So taking part in the Women's March in Chicago last week was big for me. I have some strong opinions, but have never actually taken part in a political protest before. In fact, before the 2016 election, (my 9th Presidential) I'd only ever been to one political rally. In 1992, when Bill Clinton came to Boston, my former husband was interested in going, so I went along.
This year was different. No longer married, I had no partner to spur me on, nor to dissuade me. None of my friends invited me to join them. In fact, none of my friends were able to join me when I invited them. Not to the Bernie Sanders event, not to support Tammy Duckworth's Senate campaign, and finally, the Women's March. I went alone.
I'm a writer, not a doer. An introvert who would rather stay home and read than do just about anything. This is way outside my comfort zone. But to do nothing makes me even more uncomfortable.
So I got off the couch. I joined the crowds of women and not a few men on the early train into Chicago on a Saturday morning. The mood was uplifting. The conductors seemed especially friendly and helpful. They seemed to take a special joy in their work that day, in support of our cause.
Smiles and comraderie abounded in my fellow travellers and I was adopted into a few different groups along the way. The press of the crowds in the city made staying together an exercise in futility, so I let my new friends slip away and turned around to make more new friends. The feeling of "we're in this together" was strong. There were a few angry anti-Trump chants, the occasional profanity-laced sign, but the overwhelming vibe was that of positivity. A lot of humor, a lot of solidarity among the ages, from strollers to great-grandmas.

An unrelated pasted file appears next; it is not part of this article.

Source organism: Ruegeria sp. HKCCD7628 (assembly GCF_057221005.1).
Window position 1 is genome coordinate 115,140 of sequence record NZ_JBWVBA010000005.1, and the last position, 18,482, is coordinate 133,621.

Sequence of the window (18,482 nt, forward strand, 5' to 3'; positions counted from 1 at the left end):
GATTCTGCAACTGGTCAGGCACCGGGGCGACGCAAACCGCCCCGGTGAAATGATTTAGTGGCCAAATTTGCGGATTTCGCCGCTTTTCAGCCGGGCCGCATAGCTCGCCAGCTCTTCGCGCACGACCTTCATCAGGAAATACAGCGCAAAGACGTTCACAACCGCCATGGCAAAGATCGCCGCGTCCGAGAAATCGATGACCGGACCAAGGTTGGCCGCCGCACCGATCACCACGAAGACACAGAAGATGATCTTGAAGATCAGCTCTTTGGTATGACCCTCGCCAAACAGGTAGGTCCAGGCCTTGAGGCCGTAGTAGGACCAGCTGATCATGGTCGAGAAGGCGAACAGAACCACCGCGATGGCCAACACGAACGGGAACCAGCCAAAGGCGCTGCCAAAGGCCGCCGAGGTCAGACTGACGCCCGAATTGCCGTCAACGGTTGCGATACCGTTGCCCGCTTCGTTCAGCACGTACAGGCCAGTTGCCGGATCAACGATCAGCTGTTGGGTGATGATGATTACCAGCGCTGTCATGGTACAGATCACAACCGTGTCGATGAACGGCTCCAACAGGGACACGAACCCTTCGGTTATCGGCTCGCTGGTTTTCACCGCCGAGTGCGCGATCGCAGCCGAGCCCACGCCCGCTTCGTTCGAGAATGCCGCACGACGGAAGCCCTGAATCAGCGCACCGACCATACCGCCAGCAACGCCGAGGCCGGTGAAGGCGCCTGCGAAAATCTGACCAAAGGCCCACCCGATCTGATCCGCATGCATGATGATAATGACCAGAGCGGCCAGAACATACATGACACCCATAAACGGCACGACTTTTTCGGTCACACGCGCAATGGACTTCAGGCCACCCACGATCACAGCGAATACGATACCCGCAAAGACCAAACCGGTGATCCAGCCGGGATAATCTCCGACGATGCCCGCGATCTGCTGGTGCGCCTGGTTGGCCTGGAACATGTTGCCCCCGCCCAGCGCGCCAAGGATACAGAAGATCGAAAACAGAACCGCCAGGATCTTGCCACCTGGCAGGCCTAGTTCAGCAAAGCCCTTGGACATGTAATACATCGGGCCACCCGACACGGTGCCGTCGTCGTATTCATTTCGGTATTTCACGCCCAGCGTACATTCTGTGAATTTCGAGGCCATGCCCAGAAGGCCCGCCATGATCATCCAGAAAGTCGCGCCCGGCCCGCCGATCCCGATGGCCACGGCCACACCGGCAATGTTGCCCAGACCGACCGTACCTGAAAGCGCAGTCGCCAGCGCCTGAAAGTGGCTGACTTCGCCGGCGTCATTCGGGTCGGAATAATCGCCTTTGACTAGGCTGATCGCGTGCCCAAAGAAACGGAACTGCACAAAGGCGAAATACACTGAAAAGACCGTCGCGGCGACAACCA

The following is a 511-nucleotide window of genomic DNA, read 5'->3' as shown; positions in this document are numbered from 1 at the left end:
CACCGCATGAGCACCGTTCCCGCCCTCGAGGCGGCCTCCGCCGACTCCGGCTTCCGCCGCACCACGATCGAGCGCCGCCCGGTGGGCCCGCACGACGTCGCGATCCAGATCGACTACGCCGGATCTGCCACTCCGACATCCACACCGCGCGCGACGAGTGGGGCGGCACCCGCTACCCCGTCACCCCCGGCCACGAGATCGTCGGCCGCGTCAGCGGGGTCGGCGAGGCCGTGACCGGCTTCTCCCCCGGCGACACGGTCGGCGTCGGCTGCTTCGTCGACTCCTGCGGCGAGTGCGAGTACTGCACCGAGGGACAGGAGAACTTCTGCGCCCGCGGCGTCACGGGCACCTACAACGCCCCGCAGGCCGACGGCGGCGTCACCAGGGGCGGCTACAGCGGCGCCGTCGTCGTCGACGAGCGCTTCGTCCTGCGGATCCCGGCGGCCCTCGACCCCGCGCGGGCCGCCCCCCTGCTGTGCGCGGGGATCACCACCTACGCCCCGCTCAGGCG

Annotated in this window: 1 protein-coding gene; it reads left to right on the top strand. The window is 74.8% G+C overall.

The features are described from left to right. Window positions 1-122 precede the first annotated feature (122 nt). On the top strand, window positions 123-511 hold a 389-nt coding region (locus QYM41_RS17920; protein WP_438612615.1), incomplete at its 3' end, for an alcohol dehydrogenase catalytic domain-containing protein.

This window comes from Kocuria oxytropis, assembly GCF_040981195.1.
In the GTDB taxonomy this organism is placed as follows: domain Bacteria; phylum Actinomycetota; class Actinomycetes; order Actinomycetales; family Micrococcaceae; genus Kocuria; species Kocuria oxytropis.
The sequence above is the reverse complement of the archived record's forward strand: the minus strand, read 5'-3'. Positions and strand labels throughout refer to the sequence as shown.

Chicago Women's March 1/21/17 photo by PHermes
We're all in this together. A little incredulous, as seen in the signs of "I can't believe I still have to protest this shit." We've been shocked out of our complacency. Yes, I am incredulous that a bunch of men still think it's their role in society to control women's choices by legislation. Not sure what to think about the so-called democratic process that put a madman in the White House, but it sure got my attention.
And now I've had a week to process the events, amid the daily onslaught of executive orders coming from said madman. And a few days sick in bed to hide away from the news. Nothing's changed, and there's much work to do.
If you're comfortable with the madman in the White House, then sit back and enjoy the ride. I'm not, and I most certainly will not sit down and shut up, no matter how nicely you ask. This is our new reality and we all have to deal with all of it.